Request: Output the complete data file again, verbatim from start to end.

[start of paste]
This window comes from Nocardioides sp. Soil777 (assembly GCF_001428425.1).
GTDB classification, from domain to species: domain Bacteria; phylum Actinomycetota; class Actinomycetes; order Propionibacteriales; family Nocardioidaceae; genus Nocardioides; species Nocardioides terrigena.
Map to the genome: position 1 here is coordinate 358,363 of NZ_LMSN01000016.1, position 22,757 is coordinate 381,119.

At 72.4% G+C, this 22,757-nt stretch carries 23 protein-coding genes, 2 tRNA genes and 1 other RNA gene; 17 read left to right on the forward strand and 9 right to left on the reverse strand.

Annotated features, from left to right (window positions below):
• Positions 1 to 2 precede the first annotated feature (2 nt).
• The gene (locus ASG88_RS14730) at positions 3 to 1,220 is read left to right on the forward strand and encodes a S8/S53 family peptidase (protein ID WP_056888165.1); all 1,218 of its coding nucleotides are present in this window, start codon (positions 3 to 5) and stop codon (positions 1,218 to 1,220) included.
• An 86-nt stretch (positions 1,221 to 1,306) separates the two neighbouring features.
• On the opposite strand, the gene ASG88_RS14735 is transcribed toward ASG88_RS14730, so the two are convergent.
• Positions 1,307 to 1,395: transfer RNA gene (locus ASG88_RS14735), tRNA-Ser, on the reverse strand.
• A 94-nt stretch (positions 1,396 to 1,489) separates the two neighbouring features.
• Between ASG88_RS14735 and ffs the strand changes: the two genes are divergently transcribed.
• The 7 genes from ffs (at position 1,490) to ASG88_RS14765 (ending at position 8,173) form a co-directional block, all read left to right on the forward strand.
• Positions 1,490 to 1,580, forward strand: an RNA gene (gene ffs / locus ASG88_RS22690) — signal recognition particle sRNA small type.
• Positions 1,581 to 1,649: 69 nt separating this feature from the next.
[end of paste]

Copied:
This window comes from Nocardioides sp. Soil777 (assembly GCF_001428425.1).
GTDB classification, from domain to species: domain Bacteria; phylum Actinomycetota; class Actinomycetes; order Propionibacteriales; family Nocardioidaceae; genus Nocardioides; species Nocardioides terrigena.
Map to the genome: position 1 here is coordinate 358,363 of NZ_LMSN01000016.1, position 22,757 is coordinate 381,119.

At 72.4% G+C, this 22,757-nt stretch carries 23 protein-coding genes, 2 tRNA genes and 1 other RNA gene; 17 read left to right on the forward strand and 9 right to left on the reverse strand.

Annotated features, from left to right (window positions below):
• Positions 1 to 2 precede the first annotated feature (2 nt).
• The gene (locus ASG88_RS14730) at positions 3 to 1,220 is read left to right on the forward strand and encodes a S8/S53 family peptidase (protein ID WP_056888165.1); all 1,218 of its coding nucleotides are present in this window, start codon (positions 3 to 5) and stop codon (positions 1,218 to 1,220) included.
• An 86-nt stretch (positions 1,221 to 1,306) separates the two neighbouring features.
• On the opposite strand, the gene ASG88_RS14735 is transcribed toward ASG88_RS14730, so the two are convergent.
• Positions 1,307 to 1,395: transfer RNA gene (locus ASG88_RS14735), tRNA-Ser, on the reverse strand.
• A 94-nt stretch (positions 1,396 to 1,489) separates the two neighbouring features.
• Between ASG88_RS14735 and ffs the strand changes: the two genes are divergently transcribed.
• The 7 genes from ffs (at position 1,490) to ASG88_RS14765 (ending at position 8,173) form a co-directional block, all read left to right on the forward strand.
• Positions 1,490 to 1,580, forward strand: an RNA gene (gene ffs / locus ASG88_RS22690) — signal recognition particle sRNA small type.
• Positions 1,581 to 1,649: 69 nt separating this feature from the next.